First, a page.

Carolina skiff- j16- new floor and need help with leveling/fairing

Discussion in 'Fiberglass and Composite Boat Building' started by CaptTator, May 18, 2024.

  1. CaptTator
    Joined: May 2024
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    Location: Northeast (upper)

    CaptTator Junior Member

    IMG_4374.jpeg IMG_4402.jpeg IMG_4313.jpeg IMG_4402.jpeg IMG_4313.jpeg Hey guys! I don't post much as I love to read the good information (mostly) that you all put out there!

    here's the situation:

    I cut the floor deck out of my J16 because I suspected water in the foam- and boy am I glad I did. I removed 400 pounds of soaked foam (from the transom to about 3/4 of the way to the bow).

    ripped it all out- cleaned it- and decided to go back in with closed cell pour foam and it worked nicely!

    originally I thought I was going to go in with marine grade ply/coosa but now that I've test fit with a piece of standard ply- I'm not sure that's the move. I'm starting to think just glassing over the foam may make more sense . I also left about 1.5-2in of the old deck around the edges to give myself a flange/reference point to where the floor needs to be (also so the wood could lay on top of it)

    As far as the foam- I used a grinder and a planer to get it as even as I can (still have some high spots but can't seem to get it flat) . Is there a tried and true way to get it exact?

    how would I go about evening out the foam to make a good floor to epoxy/glass over?

    or

    could I go with a thin piece of marine ply and use the 1708 biax to create the stiffness?

    My concern with the wood is that it will not lay flat no matter what I try. So even if I try to PL loctite/epoxy it to the foam itself using cinder blocks as weight- it wont adhere right.


    keep in mind this is my first time ever doing something like this (minus the epoxy/glass) and I'm just doing my best but also want to do a good job. It's a duck boat so it doesn't have to be perfect either!
     
    DogCavalry likes this.
  2. fallguy
    Joined: Dec 2016
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    fallguy Senior Member

    Most pour foam is 2 pound density and not considered structural. So, first thing is to recognize your foam does not support the floor and will also crush under foot loads.

    In your photo, there is no way for us to see if there is any stringer or structural elements where you poured foam. Typically, a stringer or transverse frame or floor is where the plywood is meant to bond to…

    Getting the foam nicer is done by pouring into hole cuts after the sole is applied.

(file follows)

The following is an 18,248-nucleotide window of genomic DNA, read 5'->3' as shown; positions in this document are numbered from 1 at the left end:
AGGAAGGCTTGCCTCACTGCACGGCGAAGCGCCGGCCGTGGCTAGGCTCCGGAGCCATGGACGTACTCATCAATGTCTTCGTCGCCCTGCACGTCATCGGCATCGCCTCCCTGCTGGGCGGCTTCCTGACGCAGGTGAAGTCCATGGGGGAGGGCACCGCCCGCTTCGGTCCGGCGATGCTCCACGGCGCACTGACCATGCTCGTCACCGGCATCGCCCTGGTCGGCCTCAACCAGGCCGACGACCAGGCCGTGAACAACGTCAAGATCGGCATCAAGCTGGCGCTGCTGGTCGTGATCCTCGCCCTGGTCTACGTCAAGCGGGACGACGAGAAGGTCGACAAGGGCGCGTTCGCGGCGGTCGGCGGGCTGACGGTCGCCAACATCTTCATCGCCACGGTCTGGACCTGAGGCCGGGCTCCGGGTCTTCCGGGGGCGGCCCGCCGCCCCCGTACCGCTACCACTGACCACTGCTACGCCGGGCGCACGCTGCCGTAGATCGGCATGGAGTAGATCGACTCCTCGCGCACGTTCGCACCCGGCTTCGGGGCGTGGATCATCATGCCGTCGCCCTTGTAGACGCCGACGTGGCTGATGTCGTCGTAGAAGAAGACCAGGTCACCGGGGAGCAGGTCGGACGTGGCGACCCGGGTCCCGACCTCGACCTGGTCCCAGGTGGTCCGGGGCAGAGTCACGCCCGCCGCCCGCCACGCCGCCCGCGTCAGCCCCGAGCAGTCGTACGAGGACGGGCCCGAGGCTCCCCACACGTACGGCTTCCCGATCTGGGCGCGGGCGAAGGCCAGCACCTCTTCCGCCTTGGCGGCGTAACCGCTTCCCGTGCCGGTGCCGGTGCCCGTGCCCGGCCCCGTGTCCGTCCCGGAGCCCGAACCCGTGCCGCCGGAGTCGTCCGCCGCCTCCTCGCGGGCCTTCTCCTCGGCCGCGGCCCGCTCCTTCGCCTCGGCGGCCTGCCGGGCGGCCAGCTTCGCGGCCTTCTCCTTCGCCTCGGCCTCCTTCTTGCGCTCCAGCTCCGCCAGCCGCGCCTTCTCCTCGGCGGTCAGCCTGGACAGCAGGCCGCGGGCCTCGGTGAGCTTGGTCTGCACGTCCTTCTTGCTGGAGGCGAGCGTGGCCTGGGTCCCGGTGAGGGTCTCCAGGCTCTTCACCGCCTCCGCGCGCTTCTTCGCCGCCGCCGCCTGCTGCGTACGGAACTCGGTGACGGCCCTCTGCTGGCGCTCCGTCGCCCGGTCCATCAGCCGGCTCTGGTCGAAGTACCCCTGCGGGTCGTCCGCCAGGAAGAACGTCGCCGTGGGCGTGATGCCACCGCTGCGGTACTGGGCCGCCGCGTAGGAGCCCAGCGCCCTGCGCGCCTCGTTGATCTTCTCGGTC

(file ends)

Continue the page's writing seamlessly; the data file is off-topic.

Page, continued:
Leaving even closed cell foam with grinds and cuts is not ideal.

    So, were there stringers?
     
  3. fallguy
    Joined: Dec 2016
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    fallguy Senior Member

    It is a good looking boat. Absent stringers, I’d be inclined to lay 12mm or 1/2” ply over the entire sole and bond it down on rough ground glass, not gelcoat. The bonding would be best done with epoxy with cabosil. I’d probably biscuit the edges over the foam to keep it monocoque or minimize movement on the seams.

    Then, I’d glass the bottom with a single layer of 1708 and tab the sides with two layers of 1708 tapes
     
  4. CaptTator
    Joined: May 2024
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    CaptTator Junior Member


    First time I've ever run into this - but it doesn't have stringers. It has a weird rib system
     

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  5. CaptTator
    Joined: May 2024
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    CaptTator Junior Member


    Also just to make sure I have it understood:
    prep/sand the gel coat where my "flange" is,

    -use cabosil (thickened epoxy) and use that to bond the edges essentially,

    -then- cut some pour holes and see if I can pour foam into it so it fills the voids
     
  6. Blueknarr
    Joined: Aug 2017
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    Location: Colorado

    Blueknarr Senior Member

    You missed the opportunity.
    Either remove the foam and start over
    Or
    Don't worry about it.
    As is a sealed sole will last at least a decade before the foam needs to be replaced.

    Removing foam/laying the sole/refoaming. Will earn an extra year or two.

    There is not enough room between the ground foam and sole for a second pour to spread properly.

    I would: